When the World Changes Faster Than You Can Write About It
How to let an essay go.
After much digging around, I heard from an editor at The New Yorker who gave me the name and email of another editor there to whom I could submit my “Department of Returns” essay. Over the course of a few days I finished and polished the piece, then sent it on.
Headline: The Supreme Sadness of Being Sidelined Through Hot Vax Summer.
Dek: After sixteen months of lockdown, I was more excited for my favorite season than ever before. Then I contracted mononucleosis.
The editor kindly promised to read it. Then a day later, there was news of a CDC internal memo reporting that Delta and other variants were more of a threat than the agency had acknowledged publicly. It was followed by calls everywhere for a return to Covid protocols we’d recently been so excited to toss off. Masking. Contact tracing. Avoiding large gatherings, even outdoors. In effect, it put an end to everyone’s ability to move about carelessly and freely in the sunshine. At least among the rational and communty-minded, it was the end of “Hot Vax Summer.”
A minor casualty: My essay as I’d written it was no longer relevant. I thought about reframing it.
Then I realized things could quickly change again, within days of said reframing, and I’d be right back in this same spot. I came to the conclusion that I probably need to let this one go, at least for now. Who knows? Maybe it will be something I can rework down the line, in another context, or during some far-off anniversary of the pandmic. Right now, though, summer is spoiled for just about everyone. In light of this new reality, my very particular take—at least as I framed it in that essay—would no longer have the same value or impact.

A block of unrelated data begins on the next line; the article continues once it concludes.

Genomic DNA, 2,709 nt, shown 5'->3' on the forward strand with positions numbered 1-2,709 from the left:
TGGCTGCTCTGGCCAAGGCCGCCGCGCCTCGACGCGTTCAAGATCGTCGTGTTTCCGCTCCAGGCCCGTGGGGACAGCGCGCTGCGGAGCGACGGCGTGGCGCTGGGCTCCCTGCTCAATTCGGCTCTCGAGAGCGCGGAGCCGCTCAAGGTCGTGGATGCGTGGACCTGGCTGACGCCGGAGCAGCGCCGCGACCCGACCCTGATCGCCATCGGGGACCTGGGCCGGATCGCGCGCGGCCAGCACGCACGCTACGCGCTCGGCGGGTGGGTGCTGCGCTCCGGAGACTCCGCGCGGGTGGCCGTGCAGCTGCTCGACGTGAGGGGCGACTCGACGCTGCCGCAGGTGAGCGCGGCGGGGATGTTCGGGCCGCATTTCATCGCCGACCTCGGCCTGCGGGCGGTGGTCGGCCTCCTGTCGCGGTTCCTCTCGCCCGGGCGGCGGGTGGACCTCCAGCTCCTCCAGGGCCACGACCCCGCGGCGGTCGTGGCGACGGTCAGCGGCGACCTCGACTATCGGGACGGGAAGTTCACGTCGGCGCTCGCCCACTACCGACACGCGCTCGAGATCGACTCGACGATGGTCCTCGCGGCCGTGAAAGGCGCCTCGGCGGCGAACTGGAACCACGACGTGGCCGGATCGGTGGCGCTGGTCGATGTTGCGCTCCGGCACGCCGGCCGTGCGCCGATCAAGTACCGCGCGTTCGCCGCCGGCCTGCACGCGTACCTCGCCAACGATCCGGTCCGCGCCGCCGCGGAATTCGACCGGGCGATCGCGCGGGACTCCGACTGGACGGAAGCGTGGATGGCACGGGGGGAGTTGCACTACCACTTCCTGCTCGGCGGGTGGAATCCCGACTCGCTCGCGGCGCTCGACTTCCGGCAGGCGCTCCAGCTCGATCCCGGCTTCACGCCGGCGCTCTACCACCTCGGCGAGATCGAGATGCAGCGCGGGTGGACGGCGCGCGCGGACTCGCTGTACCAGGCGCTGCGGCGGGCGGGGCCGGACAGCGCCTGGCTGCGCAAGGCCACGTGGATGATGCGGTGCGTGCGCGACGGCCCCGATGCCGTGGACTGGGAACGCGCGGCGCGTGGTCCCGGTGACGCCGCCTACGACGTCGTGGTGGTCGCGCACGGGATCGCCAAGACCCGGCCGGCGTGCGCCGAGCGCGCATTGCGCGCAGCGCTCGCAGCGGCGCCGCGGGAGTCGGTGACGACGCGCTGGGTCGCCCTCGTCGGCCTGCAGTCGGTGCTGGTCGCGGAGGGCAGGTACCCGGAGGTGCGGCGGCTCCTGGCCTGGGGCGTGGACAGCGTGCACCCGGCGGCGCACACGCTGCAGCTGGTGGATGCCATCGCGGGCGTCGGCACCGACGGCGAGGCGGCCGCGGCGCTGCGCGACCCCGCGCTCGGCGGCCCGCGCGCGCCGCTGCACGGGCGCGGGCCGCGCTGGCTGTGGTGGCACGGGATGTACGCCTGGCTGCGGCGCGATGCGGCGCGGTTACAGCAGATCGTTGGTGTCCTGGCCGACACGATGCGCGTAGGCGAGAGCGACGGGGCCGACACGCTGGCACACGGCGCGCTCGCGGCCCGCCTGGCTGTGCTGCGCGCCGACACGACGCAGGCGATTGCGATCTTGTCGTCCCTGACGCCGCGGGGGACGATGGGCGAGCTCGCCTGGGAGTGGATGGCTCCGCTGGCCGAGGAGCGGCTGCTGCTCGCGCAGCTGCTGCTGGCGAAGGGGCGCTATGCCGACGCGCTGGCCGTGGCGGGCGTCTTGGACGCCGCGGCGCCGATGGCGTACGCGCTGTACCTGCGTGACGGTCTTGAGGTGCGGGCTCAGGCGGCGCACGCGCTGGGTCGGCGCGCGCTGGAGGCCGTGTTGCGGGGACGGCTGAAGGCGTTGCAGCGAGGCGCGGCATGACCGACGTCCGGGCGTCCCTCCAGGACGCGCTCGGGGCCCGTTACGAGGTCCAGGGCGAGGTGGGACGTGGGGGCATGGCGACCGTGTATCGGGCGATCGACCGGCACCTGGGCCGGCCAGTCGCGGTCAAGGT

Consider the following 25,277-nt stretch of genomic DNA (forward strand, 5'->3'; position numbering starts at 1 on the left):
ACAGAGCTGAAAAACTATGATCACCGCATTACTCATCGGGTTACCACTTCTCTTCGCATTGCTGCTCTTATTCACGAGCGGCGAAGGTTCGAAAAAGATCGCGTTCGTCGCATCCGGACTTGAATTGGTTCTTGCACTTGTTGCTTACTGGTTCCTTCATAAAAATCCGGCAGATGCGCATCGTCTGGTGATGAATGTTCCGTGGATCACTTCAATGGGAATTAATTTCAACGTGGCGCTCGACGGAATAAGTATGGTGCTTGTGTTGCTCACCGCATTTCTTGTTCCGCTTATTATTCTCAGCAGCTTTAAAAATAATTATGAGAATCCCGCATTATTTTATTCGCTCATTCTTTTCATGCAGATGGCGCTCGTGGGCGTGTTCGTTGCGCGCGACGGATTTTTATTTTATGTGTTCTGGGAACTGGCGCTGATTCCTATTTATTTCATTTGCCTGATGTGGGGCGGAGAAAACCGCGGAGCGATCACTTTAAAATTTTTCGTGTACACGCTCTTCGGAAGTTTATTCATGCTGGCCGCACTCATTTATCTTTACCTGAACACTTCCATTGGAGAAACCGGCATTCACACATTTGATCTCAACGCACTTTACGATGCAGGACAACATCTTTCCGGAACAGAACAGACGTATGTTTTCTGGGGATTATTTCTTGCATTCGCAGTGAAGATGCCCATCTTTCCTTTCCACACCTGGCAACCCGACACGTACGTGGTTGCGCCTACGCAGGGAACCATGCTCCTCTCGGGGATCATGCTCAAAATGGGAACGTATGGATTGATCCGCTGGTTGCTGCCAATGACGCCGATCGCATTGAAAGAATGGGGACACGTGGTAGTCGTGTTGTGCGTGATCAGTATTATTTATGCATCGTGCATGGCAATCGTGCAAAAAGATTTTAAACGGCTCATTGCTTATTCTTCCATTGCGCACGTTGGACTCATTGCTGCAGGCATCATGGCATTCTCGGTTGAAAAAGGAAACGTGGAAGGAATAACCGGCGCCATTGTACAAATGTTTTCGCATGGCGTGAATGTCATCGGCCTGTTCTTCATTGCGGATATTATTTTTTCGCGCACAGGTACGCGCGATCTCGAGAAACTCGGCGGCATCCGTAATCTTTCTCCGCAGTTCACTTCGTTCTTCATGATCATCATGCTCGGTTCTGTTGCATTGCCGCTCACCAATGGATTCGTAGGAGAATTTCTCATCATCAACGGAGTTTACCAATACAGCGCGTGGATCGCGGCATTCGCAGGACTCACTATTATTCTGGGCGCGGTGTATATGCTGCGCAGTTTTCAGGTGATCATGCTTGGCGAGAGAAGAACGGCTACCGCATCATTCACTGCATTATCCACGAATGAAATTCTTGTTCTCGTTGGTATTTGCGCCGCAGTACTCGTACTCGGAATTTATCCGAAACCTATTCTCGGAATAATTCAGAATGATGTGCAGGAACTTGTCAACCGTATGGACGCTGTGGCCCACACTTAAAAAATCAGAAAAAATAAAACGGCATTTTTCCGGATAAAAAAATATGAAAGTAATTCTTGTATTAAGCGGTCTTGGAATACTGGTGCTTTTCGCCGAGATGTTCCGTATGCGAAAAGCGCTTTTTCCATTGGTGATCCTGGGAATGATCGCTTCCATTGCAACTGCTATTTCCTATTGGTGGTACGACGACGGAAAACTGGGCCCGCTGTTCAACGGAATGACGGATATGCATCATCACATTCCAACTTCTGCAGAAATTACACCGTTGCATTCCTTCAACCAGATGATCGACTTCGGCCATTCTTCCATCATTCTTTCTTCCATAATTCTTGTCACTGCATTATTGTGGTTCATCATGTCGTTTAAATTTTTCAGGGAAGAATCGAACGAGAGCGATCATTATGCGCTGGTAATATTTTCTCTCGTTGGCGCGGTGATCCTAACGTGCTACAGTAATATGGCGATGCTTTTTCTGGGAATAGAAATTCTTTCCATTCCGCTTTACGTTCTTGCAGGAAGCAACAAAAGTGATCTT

Initially I was determined to rework it, but my foggy mono-brain slowed me down, and I think that’s for the best. That lag allowed me to realize that sometimes the world changes faster than you can write about it, and you just have to let your hopes for a piece go. (It also reminded me of one of the reasons that, as an editor of personal essays, I have avoided accepting “hot takes.”)
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It’s certainly not the first time this has happened to me. The time that stands out in my mind is when, at the end of 2007, I was working on a rant about how women’s magazines were still paying the same $2/word they’d been when I graduated from college twenty years before then, in 1987. When you tally up all the hours you ultimately have to put into pieces that go through so many hands, and which require lots of research and fact-checking and all kinds of documentation, $2/word has never been enough.
Then—before I even finished writing that piece—came the financial crash of 2008, after which one magazine I was writing for cut my rate from $2/word to $1/word. Other publications instituted even lower rates. It put the kibosh on my essay, and a serious damper on my ability to make a living as a freelance writer.
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So, for the moment, at least, I’m letting this one go. I’ve got a few others in the works, one of which will include an encapsulation of my Mono in the Time of Covid story, but I’ll probably leave it at that.